A prison service spokesman said Ahmed Bilal, an imam at Aylesbury young offenders' institution west of London, was dismissed on Oct. 1 after he circulated the transcript of a "potentially inflammatory radio interview" to Muslim inmates.
An imam at Belmarsh prison in southeast London was investigated over alleged "inappropriate links" but was cleared and had been reinstated, the spokesman said, on customary condition of anonymity. A third imam at Feltham young offenders' institution in west London was suspended over allegations of unprofessional behavior related to Sept. 11. That investigation was continuing, the spokesman said.
Feltham reportedly once housed Richard C. Reid, the man accused of trying to blow up a trans-Atlantic flight last week with explosives hidden in his shoes. Reid reportedly converted to Islam while in prison. Abdul Haqq Baker, the head of the London mosque Reid attended, said Islamic radicals targeted young Muslim converts at his mosque.
From 1996 to 1998, Reid worshipped at the Brixton Mosque at the same time as Zacarias Moussaoui, the Frenchman charged with conspiracy to murder thousands in the Sept. 11 attacks. Some 130 imams are employed as chaplains in British prisons, which house an estimated 4,000 Muslim prisoners.
Narey said all prison imams underwent security checks and were interviewed by a Muslim adviser to the prison service. He said he doubted Reid's prison conversion had set him on the road to extremism. "If someone converts to Islam or returns to their faith it is more likely that when they are released they will go home to a stable community, be accepted by the mosque in that community, which means it is less likely they will commit crimes, and that is very important," Narey added.
Copyright 2001 Associated Press. All rights reserved. This material may not be published, broadcast, rewritten, or redistributed Monsignor Mattia Pei Shangde, imprisoned by Chinese authorities, dead at 83 The Associated Press Vatican City, Dec. 27--(AP) Monsignor Mattia Pei Shangde, a Roman Catholic priest loyal to the pope who was imprisoned by Chinese authorities after the Vatican and Beijing severed ties, has died. He was 83.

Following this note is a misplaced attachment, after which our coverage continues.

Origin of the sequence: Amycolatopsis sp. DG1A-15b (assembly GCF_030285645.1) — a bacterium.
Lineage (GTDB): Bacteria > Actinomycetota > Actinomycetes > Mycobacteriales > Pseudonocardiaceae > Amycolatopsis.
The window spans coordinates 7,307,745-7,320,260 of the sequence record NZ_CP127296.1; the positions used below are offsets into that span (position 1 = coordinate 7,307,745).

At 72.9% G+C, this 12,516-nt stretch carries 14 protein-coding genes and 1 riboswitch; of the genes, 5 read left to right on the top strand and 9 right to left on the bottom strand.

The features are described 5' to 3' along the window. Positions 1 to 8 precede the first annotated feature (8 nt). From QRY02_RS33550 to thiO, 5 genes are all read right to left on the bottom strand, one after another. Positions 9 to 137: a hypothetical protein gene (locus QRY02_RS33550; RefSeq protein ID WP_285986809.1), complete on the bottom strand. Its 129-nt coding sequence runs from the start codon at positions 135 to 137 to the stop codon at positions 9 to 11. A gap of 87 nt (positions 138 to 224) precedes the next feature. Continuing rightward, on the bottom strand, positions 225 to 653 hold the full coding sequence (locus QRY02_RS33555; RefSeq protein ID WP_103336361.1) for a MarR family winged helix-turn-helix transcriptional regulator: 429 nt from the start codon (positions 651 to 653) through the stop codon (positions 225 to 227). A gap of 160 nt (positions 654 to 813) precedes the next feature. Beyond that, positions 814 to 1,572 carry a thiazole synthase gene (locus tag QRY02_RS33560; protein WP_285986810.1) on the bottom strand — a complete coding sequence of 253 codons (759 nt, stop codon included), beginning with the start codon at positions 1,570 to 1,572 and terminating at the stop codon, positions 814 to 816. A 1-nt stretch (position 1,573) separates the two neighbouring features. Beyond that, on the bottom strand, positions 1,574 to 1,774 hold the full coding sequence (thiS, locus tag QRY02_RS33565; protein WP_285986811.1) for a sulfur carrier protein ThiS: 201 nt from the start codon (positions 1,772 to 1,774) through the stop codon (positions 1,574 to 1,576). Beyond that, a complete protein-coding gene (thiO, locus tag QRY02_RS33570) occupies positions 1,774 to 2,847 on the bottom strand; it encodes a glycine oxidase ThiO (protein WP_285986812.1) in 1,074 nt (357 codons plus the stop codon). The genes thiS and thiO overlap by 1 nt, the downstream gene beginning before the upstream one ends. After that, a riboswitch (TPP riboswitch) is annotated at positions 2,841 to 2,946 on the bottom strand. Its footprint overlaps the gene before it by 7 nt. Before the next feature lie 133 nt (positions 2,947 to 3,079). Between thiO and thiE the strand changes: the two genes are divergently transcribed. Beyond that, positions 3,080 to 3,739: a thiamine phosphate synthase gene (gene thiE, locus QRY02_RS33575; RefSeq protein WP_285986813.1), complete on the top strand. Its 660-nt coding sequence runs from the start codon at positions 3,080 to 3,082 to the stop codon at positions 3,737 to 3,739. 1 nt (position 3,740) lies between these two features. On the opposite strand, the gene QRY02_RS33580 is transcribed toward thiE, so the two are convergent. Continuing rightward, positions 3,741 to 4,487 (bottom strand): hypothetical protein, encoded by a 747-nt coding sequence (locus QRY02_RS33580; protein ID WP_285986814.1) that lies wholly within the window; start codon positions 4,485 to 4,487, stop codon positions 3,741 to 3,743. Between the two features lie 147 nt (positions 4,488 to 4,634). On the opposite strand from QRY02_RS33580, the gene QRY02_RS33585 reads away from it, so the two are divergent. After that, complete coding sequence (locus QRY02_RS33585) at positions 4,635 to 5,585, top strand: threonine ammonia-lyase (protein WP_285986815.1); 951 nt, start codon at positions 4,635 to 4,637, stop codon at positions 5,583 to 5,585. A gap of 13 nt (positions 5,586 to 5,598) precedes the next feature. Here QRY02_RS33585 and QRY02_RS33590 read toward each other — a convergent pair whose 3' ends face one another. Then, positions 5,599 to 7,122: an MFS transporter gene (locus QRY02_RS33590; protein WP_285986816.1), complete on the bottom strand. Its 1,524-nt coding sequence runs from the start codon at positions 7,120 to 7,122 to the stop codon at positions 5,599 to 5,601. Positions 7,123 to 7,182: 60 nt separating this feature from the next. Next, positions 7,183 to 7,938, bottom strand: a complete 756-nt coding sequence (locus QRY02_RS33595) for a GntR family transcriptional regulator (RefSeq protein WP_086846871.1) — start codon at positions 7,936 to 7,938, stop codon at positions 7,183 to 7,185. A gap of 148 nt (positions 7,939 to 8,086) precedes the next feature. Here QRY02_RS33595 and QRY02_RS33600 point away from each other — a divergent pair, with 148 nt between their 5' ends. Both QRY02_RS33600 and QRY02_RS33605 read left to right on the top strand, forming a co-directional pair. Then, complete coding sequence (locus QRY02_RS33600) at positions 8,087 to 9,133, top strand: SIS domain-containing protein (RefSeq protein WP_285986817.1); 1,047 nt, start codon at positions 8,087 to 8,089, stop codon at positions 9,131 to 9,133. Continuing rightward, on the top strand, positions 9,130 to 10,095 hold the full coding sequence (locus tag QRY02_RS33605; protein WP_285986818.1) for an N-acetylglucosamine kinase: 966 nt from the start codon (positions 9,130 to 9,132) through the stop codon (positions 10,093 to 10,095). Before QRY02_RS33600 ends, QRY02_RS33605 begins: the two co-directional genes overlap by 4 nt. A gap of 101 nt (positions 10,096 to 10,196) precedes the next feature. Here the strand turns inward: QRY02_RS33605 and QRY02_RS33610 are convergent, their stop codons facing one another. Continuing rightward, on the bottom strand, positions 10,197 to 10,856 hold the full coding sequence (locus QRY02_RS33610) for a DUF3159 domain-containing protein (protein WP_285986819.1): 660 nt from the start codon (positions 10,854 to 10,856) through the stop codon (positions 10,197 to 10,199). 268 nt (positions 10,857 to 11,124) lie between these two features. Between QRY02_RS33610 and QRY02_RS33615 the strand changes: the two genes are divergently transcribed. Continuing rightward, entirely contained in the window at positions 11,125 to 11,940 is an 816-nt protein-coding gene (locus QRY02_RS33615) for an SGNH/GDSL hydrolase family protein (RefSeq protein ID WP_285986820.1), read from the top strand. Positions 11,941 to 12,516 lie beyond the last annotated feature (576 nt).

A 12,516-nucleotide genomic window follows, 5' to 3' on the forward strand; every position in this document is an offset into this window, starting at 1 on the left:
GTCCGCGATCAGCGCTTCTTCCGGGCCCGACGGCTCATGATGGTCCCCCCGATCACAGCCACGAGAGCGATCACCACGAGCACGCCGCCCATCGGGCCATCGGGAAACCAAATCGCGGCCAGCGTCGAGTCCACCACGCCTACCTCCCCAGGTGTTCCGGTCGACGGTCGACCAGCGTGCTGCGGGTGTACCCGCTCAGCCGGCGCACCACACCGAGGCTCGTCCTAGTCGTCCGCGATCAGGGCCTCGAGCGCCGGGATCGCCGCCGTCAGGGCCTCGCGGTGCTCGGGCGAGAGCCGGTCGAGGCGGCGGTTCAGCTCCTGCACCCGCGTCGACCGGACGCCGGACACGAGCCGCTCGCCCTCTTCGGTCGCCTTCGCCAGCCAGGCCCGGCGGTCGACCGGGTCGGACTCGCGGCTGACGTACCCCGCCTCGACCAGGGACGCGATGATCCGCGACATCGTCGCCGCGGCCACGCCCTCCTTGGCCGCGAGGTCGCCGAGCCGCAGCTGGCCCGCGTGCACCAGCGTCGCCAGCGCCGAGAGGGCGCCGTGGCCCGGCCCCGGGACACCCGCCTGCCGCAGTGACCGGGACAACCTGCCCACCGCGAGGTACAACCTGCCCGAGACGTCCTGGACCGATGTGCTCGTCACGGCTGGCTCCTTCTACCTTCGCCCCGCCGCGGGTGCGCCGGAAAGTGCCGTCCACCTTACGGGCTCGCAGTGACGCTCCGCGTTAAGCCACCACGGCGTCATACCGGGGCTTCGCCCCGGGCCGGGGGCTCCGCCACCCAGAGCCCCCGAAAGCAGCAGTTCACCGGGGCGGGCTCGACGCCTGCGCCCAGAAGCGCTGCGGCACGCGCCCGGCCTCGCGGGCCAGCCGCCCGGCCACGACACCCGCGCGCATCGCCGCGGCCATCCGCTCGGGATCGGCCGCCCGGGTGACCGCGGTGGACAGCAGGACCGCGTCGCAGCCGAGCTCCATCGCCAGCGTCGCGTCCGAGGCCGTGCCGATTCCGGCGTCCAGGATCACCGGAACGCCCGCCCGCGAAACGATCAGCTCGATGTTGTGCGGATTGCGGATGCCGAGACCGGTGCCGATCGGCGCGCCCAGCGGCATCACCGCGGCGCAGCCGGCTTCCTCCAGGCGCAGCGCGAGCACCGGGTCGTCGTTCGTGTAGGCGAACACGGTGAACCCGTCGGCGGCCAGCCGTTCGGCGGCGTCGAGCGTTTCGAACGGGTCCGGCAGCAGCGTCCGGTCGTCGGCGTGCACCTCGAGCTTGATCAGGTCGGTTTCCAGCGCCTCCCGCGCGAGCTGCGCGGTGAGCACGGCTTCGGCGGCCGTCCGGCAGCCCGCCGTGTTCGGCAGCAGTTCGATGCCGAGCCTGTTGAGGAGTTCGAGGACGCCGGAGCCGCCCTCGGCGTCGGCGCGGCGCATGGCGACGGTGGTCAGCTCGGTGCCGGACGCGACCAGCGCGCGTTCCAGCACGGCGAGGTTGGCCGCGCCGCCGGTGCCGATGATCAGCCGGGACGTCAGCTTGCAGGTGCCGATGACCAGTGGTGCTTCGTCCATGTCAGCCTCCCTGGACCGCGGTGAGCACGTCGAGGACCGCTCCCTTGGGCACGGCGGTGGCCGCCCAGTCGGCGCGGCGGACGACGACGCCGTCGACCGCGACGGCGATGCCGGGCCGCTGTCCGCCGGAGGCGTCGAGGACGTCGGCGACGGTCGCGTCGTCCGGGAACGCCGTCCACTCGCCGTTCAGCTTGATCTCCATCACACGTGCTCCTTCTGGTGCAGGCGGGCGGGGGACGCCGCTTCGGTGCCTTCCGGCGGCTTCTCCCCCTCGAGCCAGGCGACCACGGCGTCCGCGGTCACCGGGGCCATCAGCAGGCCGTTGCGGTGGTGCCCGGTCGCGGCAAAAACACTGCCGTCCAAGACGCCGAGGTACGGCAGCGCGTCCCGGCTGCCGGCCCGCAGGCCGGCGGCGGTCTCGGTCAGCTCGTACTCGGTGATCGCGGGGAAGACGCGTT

Pei, considered by some the unofficial bishop of Beijing, died Dec. 24 of kidney failure at a hospital in the city of Zhangjiakou, in Hebei province near Beijing, according to the news service of the Vatican's missionary arm, Fides. He had been under house arrest since April and had been under surveillance at the hospital, Fides said.
Pei was one of millions of Chinese Catholics who remained loyal to the pope after the Vatican and Beijing broke formal relations in 1951. The rupture occurred after China's new communist rulers kicked out missionaries and forced Catholics to sever ties with Rome. China's state-sanctioned Patriotic Church doesn't recognize papal authority, including the right to name bishops. Millions of Chinese Catholics still loyal to the pope worship in underground churches where they risk arrest. Leaders of the underground flock have sometimes been imprisoned, some for years.
Pope John Paul II in October appealed to Beijing to normalize relations. China has said it was studying the appeal but says it won't bend on demands that the Holy See sever relations with Taiwan and pledge not to interfere in China's internal affairs.
Pei entered a seminary in Beijing at age 13 and was ordained in May 1948. He later taught in Catholic school in Beijing diocese. When the communists came to power he was forced to work in a drug factory, and was condemned to 10 years of reeducation and forced labor, Fides said. He left prison in 1980.
Pei's funeral will be on Jan. 2 in his hometown Zhangjiapu, in the Zhou Lu district of Hebei province. Fides said police have restricted attendance to village residents, which effectively bars any worshippers from Beijing. There was no information on survivors, according to Fides.